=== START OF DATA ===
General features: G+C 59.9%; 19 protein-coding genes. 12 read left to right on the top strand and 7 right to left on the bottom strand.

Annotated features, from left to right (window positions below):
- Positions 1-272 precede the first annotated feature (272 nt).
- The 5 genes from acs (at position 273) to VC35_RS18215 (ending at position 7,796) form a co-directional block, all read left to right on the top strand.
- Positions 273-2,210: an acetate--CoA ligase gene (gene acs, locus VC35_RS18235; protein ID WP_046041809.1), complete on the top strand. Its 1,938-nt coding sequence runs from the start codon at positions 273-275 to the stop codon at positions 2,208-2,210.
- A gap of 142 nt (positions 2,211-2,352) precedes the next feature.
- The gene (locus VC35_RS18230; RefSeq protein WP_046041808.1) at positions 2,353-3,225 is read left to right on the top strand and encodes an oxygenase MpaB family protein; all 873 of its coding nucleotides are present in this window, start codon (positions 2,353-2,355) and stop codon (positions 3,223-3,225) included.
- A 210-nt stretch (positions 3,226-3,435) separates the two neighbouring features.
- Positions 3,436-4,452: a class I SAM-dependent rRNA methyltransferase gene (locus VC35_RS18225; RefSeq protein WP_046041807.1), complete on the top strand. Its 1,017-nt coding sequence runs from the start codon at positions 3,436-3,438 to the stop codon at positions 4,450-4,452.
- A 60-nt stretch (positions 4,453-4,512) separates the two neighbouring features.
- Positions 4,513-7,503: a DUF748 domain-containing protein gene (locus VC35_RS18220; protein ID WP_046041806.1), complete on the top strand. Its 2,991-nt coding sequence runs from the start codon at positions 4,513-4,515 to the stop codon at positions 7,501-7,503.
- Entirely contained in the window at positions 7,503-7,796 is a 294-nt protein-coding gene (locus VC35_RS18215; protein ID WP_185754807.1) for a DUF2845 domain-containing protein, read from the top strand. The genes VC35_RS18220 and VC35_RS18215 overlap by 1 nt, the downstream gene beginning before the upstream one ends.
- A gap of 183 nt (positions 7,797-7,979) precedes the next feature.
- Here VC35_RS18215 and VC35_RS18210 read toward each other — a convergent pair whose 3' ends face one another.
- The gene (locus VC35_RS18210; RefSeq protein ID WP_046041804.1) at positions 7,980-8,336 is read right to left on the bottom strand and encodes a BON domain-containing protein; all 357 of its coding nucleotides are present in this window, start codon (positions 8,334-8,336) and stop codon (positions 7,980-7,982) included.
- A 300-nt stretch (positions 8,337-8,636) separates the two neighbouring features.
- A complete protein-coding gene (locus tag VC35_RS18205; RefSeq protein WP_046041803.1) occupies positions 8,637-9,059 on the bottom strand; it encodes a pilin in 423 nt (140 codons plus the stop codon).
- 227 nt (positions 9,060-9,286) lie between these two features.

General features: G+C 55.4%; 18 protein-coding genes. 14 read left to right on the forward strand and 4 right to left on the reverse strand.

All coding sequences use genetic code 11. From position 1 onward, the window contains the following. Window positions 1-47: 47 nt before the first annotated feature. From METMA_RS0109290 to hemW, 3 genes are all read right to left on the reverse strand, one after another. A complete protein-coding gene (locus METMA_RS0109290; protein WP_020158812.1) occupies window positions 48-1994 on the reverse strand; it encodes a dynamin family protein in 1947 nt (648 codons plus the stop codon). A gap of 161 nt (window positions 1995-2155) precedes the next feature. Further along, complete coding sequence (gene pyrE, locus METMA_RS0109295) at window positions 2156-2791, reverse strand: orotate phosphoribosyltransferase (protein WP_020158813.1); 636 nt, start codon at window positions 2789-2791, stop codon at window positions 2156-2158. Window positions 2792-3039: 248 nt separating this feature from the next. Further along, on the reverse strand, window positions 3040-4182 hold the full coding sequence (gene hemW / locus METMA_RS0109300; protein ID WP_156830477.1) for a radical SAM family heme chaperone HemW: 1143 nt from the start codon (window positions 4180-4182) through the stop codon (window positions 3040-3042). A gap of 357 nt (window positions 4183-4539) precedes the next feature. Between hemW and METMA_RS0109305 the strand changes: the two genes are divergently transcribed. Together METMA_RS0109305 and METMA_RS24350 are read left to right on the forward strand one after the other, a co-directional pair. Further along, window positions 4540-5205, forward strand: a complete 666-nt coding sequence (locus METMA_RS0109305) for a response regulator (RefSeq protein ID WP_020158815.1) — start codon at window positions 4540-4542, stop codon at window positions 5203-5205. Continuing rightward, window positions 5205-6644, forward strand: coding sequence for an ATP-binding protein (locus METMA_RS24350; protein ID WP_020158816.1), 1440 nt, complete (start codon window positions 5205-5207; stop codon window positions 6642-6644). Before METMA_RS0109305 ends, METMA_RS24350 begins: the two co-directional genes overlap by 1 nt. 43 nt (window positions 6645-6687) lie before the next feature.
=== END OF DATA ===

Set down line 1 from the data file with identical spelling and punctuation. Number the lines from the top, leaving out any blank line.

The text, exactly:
General features: G+C 59.9%; 19 protein-coding genes. 12 read left to right on the top strand and 7 right to left on the bottom strand.